Picturing the moving home front A London to and fro in WW2

The second world war was a time of upheaval for many, and this was particularly true for Cutlock & Co’s family lines. It became obvious when going through a collection of old postcards and photographs that there was a story to be told visually. Mum and Dad’s notes help to stitch them together.

Out of London

Being born in 1926, Dad (Arthur) was well into his grammar school life when war broke out and disrupted things. » Continue reading Picturing the moving home front A London to and fro in WW2

Meeting a younger Millie Even great grans were youthful once

The fascinating family photos keep on emerging. This time third cousin Alan Croad has found two photos which were in the same style as an earlier discovery for ‘Uncle Bill’ Osborne.

One was labelled “aunt Millie”, a name that great gran Amelia Osborne was known by. Born 1878, married late 1895, is this about the time of the wedding perhaps? Or a year or two later?

Without that label you would struggle to be certain that this young person matches images of Amelia much later in life. » Continue reading Meeting a younger Millie Even great grans were youthful once

Islwyn’s picture puzzles Rediscovering negatives from the fifties

In this article, more a side view on Islwyn Watkins’ art student days (late 1950s) {2} than deep family history. Fellow student Ed Beavis found some photographic negatives taken by Islwyn which had been tucked away, from a trip of theirs which included dropping in on relations. Most likely around/south of Bristol.

Which family?

These don’t seem to be Watkins faces, so are more likely to be his mother’s Hickman side. Do any of these faces look familiar to anyone? » Continue reading Islwyn’s picture puzzles Rediscovering negatives from the fifties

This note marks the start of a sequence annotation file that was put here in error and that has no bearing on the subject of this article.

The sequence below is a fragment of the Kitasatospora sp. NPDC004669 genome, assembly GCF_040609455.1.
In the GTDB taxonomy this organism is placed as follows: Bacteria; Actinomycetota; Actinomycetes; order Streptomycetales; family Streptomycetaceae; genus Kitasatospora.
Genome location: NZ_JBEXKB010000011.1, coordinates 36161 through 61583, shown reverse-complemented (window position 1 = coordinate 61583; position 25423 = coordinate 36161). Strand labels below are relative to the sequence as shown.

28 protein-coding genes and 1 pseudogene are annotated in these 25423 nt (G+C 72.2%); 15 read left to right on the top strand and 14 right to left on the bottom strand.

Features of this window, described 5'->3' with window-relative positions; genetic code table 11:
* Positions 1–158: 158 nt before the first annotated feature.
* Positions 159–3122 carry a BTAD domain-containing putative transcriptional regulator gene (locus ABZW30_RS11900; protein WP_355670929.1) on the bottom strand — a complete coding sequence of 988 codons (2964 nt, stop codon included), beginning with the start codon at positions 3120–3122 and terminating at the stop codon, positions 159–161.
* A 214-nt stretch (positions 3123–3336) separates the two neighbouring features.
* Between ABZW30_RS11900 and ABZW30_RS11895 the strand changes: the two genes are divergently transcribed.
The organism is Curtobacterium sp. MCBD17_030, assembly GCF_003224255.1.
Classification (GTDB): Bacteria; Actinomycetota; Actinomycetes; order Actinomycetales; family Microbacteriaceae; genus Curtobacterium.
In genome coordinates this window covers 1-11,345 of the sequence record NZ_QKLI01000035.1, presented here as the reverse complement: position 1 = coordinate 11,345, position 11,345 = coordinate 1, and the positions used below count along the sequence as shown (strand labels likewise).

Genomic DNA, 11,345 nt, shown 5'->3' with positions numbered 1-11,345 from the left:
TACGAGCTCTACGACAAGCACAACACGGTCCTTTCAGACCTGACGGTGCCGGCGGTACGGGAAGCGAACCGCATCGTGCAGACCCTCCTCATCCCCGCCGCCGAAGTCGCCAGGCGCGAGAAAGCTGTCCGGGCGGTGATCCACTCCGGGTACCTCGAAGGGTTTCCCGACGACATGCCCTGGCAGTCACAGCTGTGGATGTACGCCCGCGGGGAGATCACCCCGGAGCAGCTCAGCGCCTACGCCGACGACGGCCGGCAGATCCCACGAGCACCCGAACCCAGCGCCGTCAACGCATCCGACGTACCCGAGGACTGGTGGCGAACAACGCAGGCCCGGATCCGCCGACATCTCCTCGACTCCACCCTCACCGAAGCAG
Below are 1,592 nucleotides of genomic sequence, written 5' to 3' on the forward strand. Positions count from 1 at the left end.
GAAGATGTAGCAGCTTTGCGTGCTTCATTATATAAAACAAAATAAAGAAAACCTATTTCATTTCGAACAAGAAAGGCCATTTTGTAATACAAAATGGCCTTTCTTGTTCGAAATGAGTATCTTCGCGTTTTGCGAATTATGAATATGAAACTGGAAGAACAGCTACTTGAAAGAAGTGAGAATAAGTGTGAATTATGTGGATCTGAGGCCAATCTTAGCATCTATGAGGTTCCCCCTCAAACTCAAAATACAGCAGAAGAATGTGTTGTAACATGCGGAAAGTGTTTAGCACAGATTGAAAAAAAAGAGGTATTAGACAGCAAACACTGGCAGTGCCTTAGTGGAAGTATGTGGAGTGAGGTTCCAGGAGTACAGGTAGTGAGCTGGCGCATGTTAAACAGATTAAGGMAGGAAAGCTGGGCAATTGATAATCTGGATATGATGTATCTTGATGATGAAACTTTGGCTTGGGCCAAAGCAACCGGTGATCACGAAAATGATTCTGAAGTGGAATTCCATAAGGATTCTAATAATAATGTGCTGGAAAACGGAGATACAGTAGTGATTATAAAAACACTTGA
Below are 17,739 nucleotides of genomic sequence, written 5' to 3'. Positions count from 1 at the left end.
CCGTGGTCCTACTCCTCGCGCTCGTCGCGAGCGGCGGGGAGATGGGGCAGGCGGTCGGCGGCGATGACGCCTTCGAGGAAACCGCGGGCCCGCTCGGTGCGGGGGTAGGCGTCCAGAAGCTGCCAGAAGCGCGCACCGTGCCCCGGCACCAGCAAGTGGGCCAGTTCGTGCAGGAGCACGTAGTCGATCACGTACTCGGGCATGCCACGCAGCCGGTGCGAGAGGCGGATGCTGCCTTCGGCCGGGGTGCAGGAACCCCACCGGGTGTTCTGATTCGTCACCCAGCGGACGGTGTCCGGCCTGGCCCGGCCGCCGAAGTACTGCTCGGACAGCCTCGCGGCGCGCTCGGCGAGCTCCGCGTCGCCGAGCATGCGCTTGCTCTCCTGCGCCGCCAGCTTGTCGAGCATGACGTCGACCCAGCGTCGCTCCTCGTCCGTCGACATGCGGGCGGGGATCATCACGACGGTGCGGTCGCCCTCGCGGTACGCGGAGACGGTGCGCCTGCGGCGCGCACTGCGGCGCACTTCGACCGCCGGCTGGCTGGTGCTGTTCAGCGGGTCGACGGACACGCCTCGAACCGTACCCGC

An array of Osbornes Knocking down a wall to see the wider picture

Up until the beginning of this month (April 2016), two of great grandmother Amelia Osborne’s siblings had proved elusive, despite looking for several years. The brick wall has well and truly been smashed through thanks to third cousin Alan Croad, for one of the two at least.

Elizabeth Osborne, the middle child of the family, married Fred Tucker in Neath district, rather than the expected Pontypridd, in 1899. With this cracked, it is easy to find her in 1901 and 1911 census, both times living near to sister Ellen and her Woodland crew in Blaengwynfi {1}. » Continue reading An array of Osbornes Knocking down a wall to see the wider picture

Bush Houses viewpoints Cwm Clydach Cottages in colour and b&w

Cutlock & Co is extremely grateful to a new contact who has forwarded some photos of Bush Houses. One view was familiar, from the painting which appears at the bottom of Feeling Bushed and also a poor quality version received via another source, but the older black and white image was certainly from a fresh perspective.

Looking down the valley towards Tonypandy, with the main part of Clydach Vale /Blaen Clydach to the left (north), St Albans church can be seen on the bottom left. » Continue reading Bush Houses viewpoints Cwm Clydach Cottages in colour and b&w

Our American pioneers

The Watts family members migrating to Nebraska in the late 19th century were hardly in the first wave of American immigrants, but were still pioneers in the area they settled – Seward county. They are also the first known members of the wider family to have travelled that far {1}.

Robert and Jane Jeary

This photograph, kindly supplied by third cousin Peggy Stahr, is of Robert Jeary and wife Jane (nee Watts). Jane was the oldest child of Matthew and Ann Watts, born 1846 in Worstead, Norfolk. » Continue reading “Our American pioneers”